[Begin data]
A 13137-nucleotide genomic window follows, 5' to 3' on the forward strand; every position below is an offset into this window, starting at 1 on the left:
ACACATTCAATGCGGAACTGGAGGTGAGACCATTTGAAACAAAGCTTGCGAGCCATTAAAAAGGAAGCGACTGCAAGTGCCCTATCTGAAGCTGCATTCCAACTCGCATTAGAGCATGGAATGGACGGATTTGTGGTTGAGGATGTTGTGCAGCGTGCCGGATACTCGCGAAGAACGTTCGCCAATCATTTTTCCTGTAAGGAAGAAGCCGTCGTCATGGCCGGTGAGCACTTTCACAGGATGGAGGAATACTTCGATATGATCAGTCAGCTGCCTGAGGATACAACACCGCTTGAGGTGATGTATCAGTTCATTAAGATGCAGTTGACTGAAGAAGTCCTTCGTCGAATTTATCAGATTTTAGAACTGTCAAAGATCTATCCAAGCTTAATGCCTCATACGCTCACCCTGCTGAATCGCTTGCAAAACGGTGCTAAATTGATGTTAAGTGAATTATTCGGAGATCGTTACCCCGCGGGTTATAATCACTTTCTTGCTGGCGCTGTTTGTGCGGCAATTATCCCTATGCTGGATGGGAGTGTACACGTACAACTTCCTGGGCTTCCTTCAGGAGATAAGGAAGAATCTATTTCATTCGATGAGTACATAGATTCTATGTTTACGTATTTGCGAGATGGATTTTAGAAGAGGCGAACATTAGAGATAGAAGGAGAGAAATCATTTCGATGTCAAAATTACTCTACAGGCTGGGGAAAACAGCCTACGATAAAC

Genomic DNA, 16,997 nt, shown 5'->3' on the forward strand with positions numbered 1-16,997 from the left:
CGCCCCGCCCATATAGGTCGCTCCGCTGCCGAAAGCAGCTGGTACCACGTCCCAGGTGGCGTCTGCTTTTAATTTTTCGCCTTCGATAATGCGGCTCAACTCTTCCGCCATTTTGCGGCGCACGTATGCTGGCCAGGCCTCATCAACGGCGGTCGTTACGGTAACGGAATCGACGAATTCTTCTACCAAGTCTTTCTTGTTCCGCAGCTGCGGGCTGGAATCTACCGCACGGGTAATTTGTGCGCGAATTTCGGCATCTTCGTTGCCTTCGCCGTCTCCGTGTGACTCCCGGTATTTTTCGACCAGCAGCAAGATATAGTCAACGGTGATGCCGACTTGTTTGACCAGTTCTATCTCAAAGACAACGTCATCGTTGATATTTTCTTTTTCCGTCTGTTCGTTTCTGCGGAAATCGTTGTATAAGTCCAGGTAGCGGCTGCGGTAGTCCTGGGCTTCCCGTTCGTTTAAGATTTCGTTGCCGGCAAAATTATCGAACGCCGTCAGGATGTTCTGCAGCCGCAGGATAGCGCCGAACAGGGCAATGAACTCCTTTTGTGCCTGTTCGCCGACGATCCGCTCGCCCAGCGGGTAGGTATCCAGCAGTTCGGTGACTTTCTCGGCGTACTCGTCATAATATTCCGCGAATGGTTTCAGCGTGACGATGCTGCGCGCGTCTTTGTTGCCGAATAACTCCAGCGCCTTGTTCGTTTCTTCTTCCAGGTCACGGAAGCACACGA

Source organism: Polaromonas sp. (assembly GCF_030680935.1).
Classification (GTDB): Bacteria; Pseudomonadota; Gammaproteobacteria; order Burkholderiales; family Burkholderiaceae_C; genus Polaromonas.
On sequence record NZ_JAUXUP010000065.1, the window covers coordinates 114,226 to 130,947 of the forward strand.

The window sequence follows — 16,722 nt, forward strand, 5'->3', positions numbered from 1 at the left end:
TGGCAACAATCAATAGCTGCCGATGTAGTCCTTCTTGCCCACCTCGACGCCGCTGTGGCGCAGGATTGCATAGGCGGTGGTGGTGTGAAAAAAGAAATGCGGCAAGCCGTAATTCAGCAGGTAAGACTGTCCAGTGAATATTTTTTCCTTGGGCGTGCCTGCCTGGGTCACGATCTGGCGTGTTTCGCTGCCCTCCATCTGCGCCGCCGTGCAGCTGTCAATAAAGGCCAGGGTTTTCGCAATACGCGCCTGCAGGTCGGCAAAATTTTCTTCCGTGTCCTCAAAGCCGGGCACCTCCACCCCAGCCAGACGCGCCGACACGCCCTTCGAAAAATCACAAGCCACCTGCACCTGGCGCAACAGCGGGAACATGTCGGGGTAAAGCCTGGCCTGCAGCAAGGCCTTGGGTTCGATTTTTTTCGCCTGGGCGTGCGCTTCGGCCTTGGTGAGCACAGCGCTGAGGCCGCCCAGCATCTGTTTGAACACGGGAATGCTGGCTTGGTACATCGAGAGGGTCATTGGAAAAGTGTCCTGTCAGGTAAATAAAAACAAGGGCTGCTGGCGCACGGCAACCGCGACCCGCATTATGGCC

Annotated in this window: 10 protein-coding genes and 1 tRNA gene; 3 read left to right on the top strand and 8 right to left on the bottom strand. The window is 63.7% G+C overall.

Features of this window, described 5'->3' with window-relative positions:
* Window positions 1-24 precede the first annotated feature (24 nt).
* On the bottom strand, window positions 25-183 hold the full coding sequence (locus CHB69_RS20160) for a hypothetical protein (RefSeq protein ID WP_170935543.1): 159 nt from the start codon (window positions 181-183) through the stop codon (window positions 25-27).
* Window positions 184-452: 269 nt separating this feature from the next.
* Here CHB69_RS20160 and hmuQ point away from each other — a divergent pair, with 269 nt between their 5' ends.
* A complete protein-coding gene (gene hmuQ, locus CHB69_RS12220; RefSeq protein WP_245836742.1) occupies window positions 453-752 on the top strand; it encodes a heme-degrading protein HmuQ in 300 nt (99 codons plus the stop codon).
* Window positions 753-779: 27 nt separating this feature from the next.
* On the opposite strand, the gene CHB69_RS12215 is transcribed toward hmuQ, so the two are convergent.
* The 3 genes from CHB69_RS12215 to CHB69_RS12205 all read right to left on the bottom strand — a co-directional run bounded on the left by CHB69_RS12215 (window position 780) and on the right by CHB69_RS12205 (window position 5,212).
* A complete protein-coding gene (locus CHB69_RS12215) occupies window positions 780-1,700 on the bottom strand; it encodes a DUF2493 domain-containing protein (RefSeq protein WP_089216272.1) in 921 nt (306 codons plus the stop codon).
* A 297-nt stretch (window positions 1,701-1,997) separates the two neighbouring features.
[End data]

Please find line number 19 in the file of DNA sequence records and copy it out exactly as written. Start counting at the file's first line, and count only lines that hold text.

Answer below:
* The 3 genes from CHB69_RS12215 to CHB69_RS12205 all read right to left on the bottom strand — a co-directional run bounded on the left by CHB69_RS12215 (window position 780) and on the right by CHB69_RS12205 (window position 5,212).